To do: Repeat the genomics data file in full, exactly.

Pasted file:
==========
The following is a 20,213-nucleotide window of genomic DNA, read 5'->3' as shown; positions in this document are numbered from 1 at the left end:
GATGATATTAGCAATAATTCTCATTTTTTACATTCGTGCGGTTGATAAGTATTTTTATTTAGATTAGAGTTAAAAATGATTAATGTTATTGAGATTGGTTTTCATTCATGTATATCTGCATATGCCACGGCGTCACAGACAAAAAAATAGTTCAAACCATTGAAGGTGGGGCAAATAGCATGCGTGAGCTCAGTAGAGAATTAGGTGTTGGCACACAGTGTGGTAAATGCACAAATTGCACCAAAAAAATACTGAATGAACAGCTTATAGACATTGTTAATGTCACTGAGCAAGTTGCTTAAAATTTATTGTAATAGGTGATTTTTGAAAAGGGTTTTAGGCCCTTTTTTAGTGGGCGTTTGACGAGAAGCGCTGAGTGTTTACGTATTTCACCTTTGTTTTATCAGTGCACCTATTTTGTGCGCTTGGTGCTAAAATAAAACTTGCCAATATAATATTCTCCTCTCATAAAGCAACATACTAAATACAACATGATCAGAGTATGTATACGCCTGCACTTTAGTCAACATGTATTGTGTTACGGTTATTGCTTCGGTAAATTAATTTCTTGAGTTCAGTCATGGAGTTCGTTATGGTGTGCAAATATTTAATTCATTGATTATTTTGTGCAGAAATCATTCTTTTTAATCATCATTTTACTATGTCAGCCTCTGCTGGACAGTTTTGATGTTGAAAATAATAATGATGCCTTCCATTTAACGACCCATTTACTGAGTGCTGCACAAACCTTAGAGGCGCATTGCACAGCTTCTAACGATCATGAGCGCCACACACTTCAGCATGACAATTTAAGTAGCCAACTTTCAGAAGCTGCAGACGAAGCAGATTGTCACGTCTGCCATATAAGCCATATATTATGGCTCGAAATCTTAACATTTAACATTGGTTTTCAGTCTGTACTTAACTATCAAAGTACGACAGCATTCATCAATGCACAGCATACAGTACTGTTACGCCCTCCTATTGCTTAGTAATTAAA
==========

The following is a 20,213-nucleotide window of genomic DNA, read 5'->3' as shown; positions in this document are numbered from 1 at the left end:
GATGATATTAGCAATAATTCTCATTTTTTACATTCGTGCGGTTGATAAGTATTTTTATTTAGATTAGAGTTAAAAATGATTAATGTTATTGAGATTGGTTTTCATTCATGTATATCTGCATATGCCACGGCGTCACAGACAAAAAAATAGTTCAAACCATTGAAGGTGGGGCAAATAGCATGCGTGAGCTCAGTAGAGAATTAGGTGTTGGCACACAGTGTGGTAAATGCACAAATTGCACCAAAAAAATACTGAATGAACAGCTTATAGACATTGTTAATGTCACTGAGCAAGTTGCTTAAAATTTATTGTAATAGGTGATTTTTGAAAAGGGTTTTAGGCCCTTTTTTAGTGGGCGTTTGACGAGAAGCGCTGAGTGTTTACGTATTTCACCTTTGTTTTATCAGTGCACCTATTTTGTGCGCTTGGTGCTAAAATAAAACTTGCCAATATAATATTCTCCTCTCATAAAGCAACATACTAAATACAACATGATCAGAGTATGTATACGCCTGCACTTTAGTCAACATGTATTGTGTTACGGTTATTGCTTCGGTAAATTAATTTCTTGAGTTCAGTCATGGAGTTCGTTATGGTGTGCAAATATTTAATTCATTGATTATTTTGTGCAGAAATCATTCTTTTTAATCATCATTTTACTATGTCAGCCTCTGCTGGACAGTTTTGATGTTGAAAATAATAATGATGCCTTCCATTTAACGACCCATTTACTGAGTGCTGCACAAACCTTAGAGGCGCATTGCACAGCTTCTAACGATCATGAGCGCCACACACTTCAGCATGACAATTTAAGTAGCCAACTTTCAGAAGCTGCAGACGAAGCAGATTGTCACGTCTGCCATATAAGCCATATATTATGGCTCGAAATCTTAACATTTAACATTGGTTTTCAGTCTGTACTTAACTATCAAAGTACGACAGCATTCATCAATGCACAGCATACAGTACTGTTACGCCCTCCTATTGCTTAGTAATTAAA